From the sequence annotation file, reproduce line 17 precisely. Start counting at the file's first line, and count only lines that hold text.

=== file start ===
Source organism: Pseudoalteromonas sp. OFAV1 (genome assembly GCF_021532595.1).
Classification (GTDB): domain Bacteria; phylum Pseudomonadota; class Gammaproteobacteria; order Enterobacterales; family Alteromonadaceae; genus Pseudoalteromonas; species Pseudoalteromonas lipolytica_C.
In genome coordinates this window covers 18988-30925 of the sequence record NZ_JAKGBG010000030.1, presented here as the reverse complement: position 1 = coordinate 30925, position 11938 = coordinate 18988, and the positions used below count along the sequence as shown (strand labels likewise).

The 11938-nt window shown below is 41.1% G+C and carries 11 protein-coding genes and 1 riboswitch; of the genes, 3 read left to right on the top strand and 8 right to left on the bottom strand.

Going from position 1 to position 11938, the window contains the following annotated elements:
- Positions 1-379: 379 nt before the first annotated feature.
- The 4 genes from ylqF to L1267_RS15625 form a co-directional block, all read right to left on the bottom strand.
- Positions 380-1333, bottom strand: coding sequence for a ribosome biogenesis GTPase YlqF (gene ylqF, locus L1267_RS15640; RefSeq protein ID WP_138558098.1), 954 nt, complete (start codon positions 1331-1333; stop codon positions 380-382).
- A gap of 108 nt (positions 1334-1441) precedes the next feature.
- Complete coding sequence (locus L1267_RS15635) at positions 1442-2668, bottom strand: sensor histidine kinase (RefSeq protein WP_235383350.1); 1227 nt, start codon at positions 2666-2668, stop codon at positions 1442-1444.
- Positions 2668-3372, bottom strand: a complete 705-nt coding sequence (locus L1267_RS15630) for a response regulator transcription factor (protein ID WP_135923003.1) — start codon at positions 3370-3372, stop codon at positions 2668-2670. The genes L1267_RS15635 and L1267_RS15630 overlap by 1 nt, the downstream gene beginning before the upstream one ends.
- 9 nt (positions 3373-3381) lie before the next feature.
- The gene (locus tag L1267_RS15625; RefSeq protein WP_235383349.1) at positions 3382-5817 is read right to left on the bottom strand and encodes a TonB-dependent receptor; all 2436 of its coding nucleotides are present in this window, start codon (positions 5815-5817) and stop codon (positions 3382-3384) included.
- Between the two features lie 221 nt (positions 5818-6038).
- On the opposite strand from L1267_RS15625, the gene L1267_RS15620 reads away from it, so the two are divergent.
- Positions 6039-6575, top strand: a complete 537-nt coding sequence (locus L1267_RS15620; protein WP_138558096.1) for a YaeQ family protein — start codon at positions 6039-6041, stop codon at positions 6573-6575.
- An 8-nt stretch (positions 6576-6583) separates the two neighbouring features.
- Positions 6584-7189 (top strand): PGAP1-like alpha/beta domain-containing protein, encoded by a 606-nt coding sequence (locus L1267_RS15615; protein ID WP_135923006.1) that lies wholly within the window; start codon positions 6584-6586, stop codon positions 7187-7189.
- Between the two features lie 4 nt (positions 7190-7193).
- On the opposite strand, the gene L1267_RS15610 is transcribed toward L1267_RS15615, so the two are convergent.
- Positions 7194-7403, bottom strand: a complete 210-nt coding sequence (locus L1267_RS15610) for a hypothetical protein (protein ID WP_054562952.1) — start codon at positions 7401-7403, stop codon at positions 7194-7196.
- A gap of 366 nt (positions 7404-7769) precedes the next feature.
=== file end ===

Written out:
- An 8-nt stretch (positions 6576-6583) separates the two neighbouring features.